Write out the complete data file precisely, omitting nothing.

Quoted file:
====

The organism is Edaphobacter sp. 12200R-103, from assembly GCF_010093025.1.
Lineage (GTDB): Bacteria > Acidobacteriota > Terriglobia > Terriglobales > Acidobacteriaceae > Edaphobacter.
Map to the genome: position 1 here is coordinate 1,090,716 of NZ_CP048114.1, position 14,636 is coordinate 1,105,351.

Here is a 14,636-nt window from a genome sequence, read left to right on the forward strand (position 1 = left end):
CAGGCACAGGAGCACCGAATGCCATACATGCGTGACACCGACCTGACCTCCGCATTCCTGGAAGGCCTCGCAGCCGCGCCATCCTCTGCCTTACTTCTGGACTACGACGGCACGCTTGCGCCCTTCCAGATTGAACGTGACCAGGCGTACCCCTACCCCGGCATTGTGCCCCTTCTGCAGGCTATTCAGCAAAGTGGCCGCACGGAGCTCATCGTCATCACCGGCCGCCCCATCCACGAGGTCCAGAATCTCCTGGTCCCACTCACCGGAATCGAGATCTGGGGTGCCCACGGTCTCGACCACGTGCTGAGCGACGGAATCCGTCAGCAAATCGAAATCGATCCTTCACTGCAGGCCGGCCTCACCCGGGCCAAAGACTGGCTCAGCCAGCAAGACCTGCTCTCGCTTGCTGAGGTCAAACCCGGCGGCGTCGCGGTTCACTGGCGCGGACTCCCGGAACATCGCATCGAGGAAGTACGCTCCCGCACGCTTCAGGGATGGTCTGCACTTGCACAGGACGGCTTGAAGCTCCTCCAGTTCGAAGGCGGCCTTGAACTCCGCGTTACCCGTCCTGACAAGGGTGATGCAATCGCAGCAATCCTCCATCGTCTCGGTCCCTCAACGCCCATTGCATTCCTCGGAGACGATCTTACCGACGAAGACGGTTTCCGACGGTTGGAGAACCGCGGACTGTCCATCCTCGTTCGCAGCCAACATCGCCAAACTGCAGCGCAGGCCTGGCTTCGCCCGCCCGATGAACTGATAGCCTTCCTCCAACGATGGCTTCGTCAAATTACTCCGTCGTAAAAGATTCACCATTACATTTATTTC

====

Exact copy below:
The organism is Edaphobacter sp. 12200R-103, from assembly GCF_010093025.1.
Lineage (GTDB): Bacteria > Acidobacteriota > Terriglobia > Terriglobales > Acidobacteriaceae > Edaphobacter.
Map to the genome: position 1 here is coordinate 1,090,716 of NZ_CP048114.1, position 14,636 is coordinate 1,105,351.

Here is a 14,636-nt window from a genome sequence, read left to right on the forward strand (position 1 = left end):
CAGGCACAGGAGCACCGAATGCCATACATGCGTGACACCGACCTGACCTCCGCATTCCTGGAAGGCCTCGCAGCCGCGCCATCCTCTGCCTTACTTCTGGACTACGACGGCACGCTTGCGCCCTTCCAGATTGAACGTGACCAGGCGTACCCCTACCCCGGCATTGTGCCCCTTCTGCAGGCTATTCAGCAAAGTGGCCGCACGGAGCTCATCGTCATCACCGGCCGCCCCATCCACGAGGTCCAGAATCTCCTGGTCCCACTCACCGGAATCGAGATCTGGGGTGCCCACGGTCTCGACCACGTGCTGAGCGACGGAATCCGTCAGCAAATCGAAATCGATCCTTCACTGCAGGCCGGCCTCACCCGGGCCAAAGACTGGCTCAGCCAGCAAGACCTGCTCTCGCTTGCTGAGGTCAAACCCGGCGGCGTCGCGGTTCACTGGCGCGGACTCCCGGAACATCGCATCGAGGAAGTACGCTCCCGCACGCTTCAGGGATGGTCTGCACTTGCACAGGACGGCTTGAAGCTCCTCCAGTTCGAAGGCGGCCTTGAACTCCGCGTTACCCGTCCTGACAAGGGTGATGCAATCGCAGCAATCCTCCATCGTCTCGGTCCCTCAACGCCCATTGCATTCCTCGGAGACGATCTTACCGACGAAGACGGTTTCCGACGGTTGGAGAACCGCGGACTGTCCATCCTCGTTCGCAGCCAACATCGCCAAACTGCAGCGCAGGCCTGGCTTCGCCCGCCCGATGAACTGATAGCCTTCCTCCAACGATGGCTTCGTCAAATTACTCCGTCGTAAAAGATTCACCATTACATTTATTTC